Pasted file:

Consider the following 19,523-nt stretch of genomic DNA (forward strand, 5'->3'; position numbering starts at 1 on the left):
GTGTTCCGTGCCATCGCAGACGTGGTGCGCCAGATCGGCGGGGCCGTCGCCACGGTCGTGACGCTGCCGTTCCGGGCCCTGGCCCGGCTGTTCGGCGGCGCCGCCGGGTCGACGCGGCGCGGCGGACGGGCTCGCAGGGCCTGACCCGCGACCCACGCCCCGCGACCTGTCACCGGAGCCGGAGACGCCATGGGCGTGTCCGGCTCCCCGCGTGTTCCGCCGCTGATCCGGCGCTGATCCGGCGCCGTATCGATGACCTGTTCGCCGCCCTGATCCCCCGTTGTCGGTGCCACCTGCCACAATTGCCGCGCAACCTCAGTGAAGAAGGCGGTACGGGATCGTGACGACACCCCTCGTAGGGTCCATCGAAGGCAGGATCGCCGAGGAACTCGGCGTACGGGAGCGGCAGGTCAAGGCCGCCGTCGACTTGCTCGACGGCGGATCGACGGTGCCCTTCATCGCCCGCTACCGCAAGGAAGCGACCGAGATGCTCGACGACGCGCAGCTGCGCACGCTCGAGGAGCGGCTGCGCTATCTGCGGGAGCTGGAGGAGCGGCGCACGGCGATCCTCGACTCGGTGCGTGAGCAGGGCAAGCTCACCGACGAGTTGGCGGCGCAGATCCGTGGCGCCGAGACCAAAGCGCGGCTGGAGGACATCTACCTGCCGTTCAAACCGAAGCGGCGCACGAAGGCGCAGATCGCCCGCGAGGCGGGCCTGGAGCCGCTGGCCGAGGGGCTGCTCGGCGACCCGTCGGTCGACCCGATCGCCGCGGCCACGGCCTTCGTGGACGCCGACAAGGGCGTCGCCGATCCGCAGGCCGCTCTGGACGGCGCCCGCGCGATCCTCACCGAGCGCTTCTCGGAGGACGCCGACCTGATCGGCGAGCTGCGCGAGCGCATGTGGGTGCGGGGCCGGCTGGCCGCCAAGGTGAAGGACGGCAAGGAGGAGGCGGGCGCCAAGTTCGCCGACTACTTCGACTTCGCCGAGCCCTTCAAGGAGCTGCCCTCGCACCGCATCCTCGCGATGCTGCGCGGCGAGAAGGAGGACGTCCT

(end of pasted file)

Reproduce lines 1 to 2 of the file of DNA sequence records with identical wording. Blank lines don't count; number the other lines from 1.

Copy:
Consider the following 19,523-nt stretch of genomic DNA (forward strand, 5'->3'; position numbering starts at 1 on the left):
GTGTTCCGTGCCATCGCAGACGTGGTGCGCCAGATCGGCGGGGCCGTCGCCACGGTCGTGACGCTGCCGTTCCGGGCCCTGGCCCGGCTGTTCGGCGGCGCCGCCGGGTCGACGCGGCGCGGCGGACGGGCTCGCAGGGCCTGACCCGCGACCCACGCCCCGCGACCTGTCACCGGAGCCGGAGACGCCATGGGCGTGTCCGGCTCCCCGCGTGTTCCGCCGCTGATCCGGCGCTGATCCGGCGCCGTATCGATGACCTGTTCGCCGCCCTGATCCCCCGTTGTCGGTGCCACCTGCCACAATTGCCGCGCAACCTCAGTGAAGAAGGCGGTACGGGATCGTGACGACACCCCTCGTAGGGTCCATCGAAGGCAGGATCGCCGAGGAACTCGGCGTACGGGAGCGGCAGGTCAAGGCCGCCGTCGACTTGCTCGACGGCGGATCGACGGTGCCCTTCATCGCCCGCTACCGCAAGGAAGCGACCGAGATGCTCGACGACGCGCAGCTGCGCACGCTCGAGGAGCGGCTGCGCTATCTGCGGGAGCTGGAGGAGCGGCGCACGGCGATCCTCGACTCGGTGCGTGAGCAGGGCAAGCTCACCGACGAGTTGGCGGCGCAGATCCGTGGCGCCGAGACCAAAGCGCGGCTGGAGGACATCTACCTGCCGTTCAAACCGAAGCGGCGCACGAAGGCGCAGATCGCCCGCGAGGCGGGCCTGGAGCCGCTGGCCGAGGGGCTGCTCGGCGACCCGTCGGTCGACCCGATCGCCGCGGCCACGGCCTTCGTGGACGCCGACAAGGGCGTCGCCGATCCGCAGGCCGCTCTGGACGGCGCCCGCGCGATCCTCACCGAGCGCTTCTCGGAGGACGCCGACCTGATCGGCGAGCTGCGCGAGCGCATGTGGGTGCGGGGCCGGCTGGCCGCCAAGGTGAAGGACGGCAAGGAGGAGGCGGGCGCCAAGTTCGCCGACTACTTCGACTTCGCCGAGCCCTTCAAGGAGCTGCCCTCGCACCGCATCCTCGCGATGCTGCGCGGCGAGAAGGAGGACGTCCT